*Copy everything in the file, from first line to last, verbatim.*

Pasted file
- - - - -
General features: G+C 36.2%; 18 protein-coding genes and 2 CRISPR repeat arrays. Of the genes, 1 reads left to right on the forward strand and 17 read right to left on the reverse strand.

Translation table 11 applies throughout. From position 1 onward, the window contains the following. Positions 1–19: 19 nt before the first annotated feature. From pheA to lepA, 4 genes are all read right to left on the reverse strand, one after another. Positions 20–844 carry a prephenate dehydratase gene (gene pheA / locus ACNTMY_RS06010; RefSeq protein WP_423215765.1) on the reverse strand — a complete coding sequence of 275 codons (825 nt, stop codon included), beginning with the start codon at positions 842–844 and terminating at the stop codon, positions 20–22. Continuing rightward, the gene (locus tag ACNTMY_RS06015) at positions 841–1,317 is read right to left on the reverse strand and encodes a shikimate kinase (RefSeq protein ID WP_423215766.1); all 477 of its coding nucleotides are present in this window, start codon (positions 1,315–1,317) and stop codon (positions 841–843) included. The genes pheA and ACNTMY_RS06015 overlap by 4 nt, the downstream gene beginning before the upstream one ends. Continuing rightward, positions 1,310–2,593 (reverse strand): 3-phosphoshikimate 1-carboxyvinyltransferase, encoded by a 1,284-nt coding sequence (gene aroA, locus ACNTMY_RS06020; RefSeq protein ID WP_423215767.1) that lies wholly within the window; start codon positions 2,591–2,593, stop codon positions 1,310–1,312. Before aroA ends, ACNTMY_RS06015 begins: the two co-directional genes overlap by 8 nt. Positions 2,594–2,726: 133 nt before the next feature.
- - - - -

General features: G+C 36.2%; 18 protein-coding genes and 2 CRISPR repeat arrays. Of the genes, 1 reads left to right on the forward strand and 17 read right to left on the reverse strand.

Translation table 11 applies throughout. From position 1 onward, the window contains the following. Positions 1–19: 19 nt before the first annotated feature. From pheA to lepA, 4 genes are all read right to left on the reverse strand, one after another. Positions 20–844 carry a prephenate dehydratase gene (gene pheA / locus ACNTMY_RS06010; RefSeq protein WP_423215765.1) on the reverse strand — a complete coding sequence of 275 codons (825 nt, stop codon included), beginning with the start codon at positions 842–844 and terminating at the stop codon, positions 20–22. Continuing rightward, the gene (locus tag ACNTMY_RS06015) at positions 841–1,317 is read right to left on the reverse strand and encodes a shikimate kinase (RefSeq protein ID WP_423215766.1); all 477 of its coding nucleotides are present in this window, start codon (positions 1,315–1,317) and stop codon (positions 841–843) included. The genes pheA and ACNTMY_RS06015 overlap by 4 nt, the downstream gene beginning before the upstream one ends. Continuing rightward, positions 1,310–2,593 (reverse strand): 3-phosphoshikimate 1-carboxyvinyltransferase, encoded by a 1,284-nt coding sequence (gene aroA, locus ACNTMY_RS06020; RefSeq protein ID WP_423215767.1) that lies wholly within the window; start codon positions 2,591–2,593, stop codon positions 1,310–1,312. Before aroA ends, ACNTMY_RS06015 begins: the two co-directional genes overlap by 8 nt. Positions 2,594–2,726: 133 nt before the next feature.